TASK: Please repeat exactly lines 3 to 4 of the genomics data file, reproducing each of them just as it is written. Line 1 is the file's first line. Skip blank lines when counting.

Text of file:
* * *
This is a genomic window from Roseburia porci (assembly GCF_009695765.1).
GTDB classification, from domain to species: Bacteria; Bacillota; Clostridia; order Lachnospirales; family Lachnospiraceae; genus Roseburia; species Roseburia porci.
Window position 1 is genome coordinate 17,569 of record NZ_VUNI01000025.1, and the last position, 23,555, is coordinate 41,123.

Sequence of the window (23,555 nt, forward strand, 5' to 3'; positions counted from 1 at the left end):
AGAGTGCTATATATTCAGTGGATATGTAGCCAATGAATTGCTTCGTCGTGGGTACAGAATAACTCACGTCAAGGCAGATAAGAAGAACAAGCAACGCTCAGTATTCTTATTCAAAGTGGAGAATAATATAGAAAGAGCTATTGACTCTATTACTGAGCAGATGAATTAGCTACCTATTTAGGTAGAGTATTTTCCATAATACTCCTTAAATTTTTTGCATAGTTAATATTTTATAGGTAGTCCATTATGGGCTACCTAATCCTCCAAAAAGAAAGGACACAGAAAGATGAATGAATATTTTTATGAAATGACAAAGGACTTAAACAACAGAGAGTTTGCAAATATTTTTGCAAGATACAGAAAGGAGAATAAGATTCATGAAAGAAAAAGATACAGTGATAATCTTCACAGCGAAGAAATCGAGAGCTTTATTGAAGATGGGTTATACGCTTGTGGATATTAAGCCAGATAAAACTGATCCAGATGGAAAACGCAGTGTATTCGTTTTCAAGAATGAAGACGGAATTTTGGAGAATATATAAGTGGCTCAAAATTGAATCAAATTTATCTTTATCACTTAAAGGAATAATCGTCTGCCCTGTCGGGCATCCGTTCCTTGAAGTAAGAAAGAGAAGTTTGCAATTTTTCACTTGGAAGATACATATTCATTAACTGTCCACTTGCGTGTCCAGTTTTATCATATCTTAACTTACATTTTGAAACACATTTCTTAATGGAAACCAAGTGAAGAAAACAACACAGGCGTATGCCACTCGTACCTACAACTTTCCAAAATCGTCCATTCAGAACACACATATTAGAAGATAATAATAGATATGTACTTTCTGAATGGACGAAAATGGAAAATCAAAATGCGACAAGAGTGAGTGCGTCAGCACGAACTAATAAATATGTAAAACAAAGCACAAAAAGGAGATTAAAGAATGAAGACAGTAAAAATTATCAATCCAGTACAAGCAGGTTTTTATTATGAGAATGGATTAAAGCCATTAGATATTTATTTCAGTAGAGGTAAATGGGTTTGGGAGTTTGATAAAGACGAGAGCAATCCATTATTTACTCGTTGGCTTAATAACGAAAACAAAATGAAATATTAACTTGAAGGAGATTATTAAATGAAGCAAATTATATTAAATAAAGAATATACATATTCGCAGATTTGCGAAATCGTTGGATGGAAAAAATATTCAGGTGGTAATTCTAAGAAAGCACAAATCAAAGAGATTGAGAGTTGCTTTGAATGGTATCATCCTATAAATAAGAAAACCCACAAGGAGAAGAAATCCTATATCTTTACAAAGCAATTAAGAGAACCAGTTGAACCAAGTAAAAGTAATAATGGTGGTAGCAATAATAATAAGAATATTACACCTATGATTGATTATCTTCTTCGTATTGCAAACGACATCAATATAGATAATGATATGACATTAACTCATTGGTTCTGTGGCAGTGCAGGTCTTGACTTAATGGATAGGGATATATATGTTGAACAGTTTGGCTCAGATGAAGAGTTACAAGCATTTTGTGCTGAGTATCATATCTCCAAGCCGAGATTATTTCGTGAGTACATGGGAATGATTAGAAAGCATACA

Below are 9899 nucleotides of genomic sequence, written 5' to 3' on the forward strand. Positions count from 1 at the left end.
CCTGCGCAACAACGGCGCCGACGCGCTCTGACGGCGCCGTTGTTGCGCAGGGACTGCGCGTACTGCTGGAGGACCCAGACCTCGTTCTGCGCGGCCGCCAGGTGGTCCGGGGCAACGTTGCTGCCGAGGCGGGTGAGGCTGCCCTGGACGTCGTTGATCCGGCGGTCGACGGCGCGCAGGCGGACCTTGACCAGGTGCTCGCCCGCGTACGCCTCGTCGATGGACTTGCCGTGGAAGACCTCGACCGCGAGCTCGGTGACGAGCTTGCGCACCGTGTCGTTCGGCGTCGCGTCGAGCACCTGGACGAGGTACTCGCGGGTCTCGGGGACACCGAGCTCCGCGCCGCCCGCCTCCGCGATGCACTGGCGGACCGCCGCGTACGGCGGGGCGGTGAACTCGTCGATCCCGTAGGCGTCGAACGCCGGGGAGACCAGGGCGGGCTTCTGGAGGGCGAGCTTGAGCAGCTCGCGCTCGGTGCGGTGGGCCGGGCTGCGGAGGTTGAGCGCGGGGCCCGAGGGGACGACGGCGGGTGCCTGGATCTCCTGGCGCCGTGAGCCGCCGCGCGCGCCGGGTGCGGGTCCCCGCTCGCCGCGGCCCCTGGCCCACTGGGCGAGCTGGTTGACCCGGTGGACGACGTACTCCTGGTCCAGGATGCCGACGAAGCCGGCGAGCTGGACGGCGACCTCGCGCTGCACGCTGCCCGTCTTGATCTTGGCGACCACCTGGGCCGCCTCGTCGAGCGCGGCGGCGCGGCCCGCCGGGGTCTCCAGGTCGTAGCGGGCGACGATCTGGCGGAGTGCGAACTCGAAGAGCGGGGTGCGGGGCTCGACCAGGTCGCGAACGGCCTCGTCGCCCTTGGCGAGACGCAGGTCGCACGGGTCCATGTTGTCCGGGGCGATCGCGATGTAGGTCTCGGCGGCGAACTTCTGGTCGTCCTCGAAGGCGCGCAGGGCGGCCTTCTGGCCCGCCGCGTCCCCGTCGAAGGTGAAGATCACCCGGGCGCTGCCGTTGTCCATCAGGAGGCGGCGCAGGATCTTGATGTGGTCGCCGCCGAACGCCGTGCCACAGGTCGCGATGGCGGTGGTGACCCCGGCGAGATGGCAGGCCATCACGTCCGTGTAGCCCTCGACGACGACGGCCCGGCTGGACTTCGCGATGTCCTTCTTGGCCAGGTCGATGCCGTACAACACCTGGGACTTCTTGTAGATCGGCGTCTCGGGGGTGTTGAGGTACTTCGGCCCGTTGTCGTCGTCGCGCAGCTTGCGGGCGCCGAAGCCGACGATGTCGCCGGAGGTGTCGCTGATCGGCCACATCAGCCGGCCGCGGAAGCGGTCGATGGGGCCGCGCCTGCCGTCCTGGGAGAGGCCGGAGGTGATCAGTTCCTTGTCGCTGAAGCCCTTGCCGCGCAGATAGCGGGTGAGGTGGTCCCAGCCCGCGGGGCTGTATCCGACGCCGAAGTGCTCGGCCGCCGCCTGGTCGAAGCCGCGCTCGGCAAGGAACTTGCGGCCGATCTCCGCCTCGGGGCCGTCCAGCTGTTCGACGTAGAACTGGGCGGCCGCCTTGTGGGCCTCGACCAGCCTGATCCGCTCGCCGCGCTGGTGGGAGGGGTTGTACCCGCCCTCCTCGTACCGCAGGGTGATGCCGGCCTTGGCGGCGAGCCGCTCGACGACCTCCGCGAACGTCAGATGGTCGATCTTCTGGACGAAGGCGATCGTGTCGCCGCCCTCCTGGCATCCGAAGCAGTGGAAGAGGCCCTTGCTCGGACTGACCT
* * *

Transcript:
Window position 1 is genome coordinate 17,569 of record NZ_VUNI01000025.1, and the last position, 23,555, is coordinate 41,123.

Sequence of the window (23,555 nt, forward strand, 5' to 3'; positions counted from 1 at the left end):